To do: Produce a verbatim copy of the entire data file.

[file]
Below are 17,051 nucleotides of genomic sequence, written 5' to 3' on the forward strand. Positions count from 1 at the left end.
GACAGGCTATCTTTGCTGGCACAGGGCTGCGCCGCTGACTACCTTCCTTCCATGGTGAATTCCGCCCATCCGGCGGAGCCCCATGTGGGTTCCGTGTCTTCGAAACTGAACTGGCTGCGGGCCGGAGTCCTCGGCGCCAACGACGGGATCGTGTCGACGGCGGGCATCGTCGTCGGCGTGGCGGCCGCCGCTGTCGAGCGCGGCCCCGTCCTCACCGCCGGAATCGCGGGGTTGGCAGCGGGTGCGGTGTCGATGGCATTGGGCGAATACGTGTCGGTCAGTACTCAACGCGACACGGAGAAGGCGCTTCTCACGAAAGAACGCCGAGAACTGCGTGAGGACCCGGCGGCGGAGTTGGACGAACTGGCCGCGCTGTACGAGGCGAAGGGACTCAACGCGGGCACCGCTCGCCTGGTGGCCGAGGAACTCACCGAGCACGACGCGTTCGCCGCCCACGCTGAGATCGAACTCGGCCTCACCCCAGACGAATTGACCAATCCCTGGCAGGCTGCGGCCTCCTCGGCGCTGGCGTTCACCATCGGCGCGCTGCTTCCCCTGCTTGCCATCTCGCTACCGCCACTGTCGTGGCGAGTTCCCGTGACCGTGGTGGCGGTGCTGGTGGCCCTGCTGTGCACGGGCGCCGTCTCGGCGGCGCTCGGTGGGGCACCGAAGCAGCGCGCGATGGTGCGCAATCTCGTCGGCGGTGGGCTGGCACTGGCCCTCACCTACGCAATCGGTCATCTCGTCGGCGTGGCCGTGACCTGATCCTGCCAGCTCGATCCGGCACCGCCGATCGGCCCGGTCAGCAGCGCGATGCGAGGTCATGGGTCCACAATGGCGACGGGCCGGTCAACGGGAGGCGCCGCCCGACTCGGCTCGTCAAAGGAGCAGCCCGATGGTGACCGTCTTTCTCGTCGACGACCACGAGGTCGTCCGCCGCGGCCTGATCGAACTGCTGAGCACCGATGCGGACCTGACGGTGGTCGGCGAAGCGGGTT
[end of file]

Below are 17,051 nucleotides of genomic sequence, written 5' to 3' on the forward strand. Positions count from 1 at the left end.
GACAGGCTATCTTTGCTGGCACAGGGCTGCGCCGCTGACTACCTTCCTTCCATGGTGAATTCCGCCCATCCGGCGGAGCCCCATGTGGGTTCCGTGTCTTCGAAACTGAACTGGCTGCGGGCCGGAGTCCTCGGCGCCAACGACGGGATCGTGTCGACGGCGGGCATCGTCGTCGGCGTGGCGGCCGCCGCTGTCGAGCGCGGCCCCGTCCTCACCGCCGGAATCGCGGGGTTGGCAGCGGGTGCGGTGTCGATGGCATTGGGCGAATACGTGTCGGTCAGTACTCAACGCGACACGGAGAAGGCGCTTCTCACGAAAGAACGCCGAGAACTGCGTGAGGACCCGGCGGCGGAGTTGGACGAACTGGCCGCGCTGTACGAGGCGAAGGGACTCAACGCGGGCACCGCTCGCCTGGTGGCCGAGGAACTCACCGAGCACGACGCGTTCGCCGCCCACGCTGAGATCGAACTCGGCCTCACCCCAGACGAATTGACCAATCCCTGGCAGGCTGCGGCCTCCTCGGCGCTGGCGTTCACCATCGGCGCGCTGCTTCCCCTGCTTGCCATCTCGCTACCGCCACTGTCGTGGCGAGTTCCCGTGACCGTGGTGGCGGTGCTGGTGGCCCTGCTGTGCACGGGCGCCGTCTCGGCGGCGCTCGGTGGGGCACCGAAGCAGCGCGCGATGGTGCGCAATCTCGTCGGCGGTGGGCTGGCACTGGCCCTCACCTACGCAATCGGTCATCTCGTCGGCGTGGCCGTGACCTGATCCTGCCAGCTCGATCCGGCACCGCCGATCGGCCCGGTCAGCAGCGCGATGCGAGGTCATGGGTCCACAATGGCGACGGGCCGGTCAACGGGAGGCGCCGCCCGACTCGGCTCGTCAAAGGAGCAGCCCGATGGTGACCGTCTTTCTCGTCGACGACCACGAGGTCGTCCGCCGCGGCCTGATCGAACTGCTGAGCACCGATGCGGACCTGACGGTGGTCGGCGAAGCGGGTT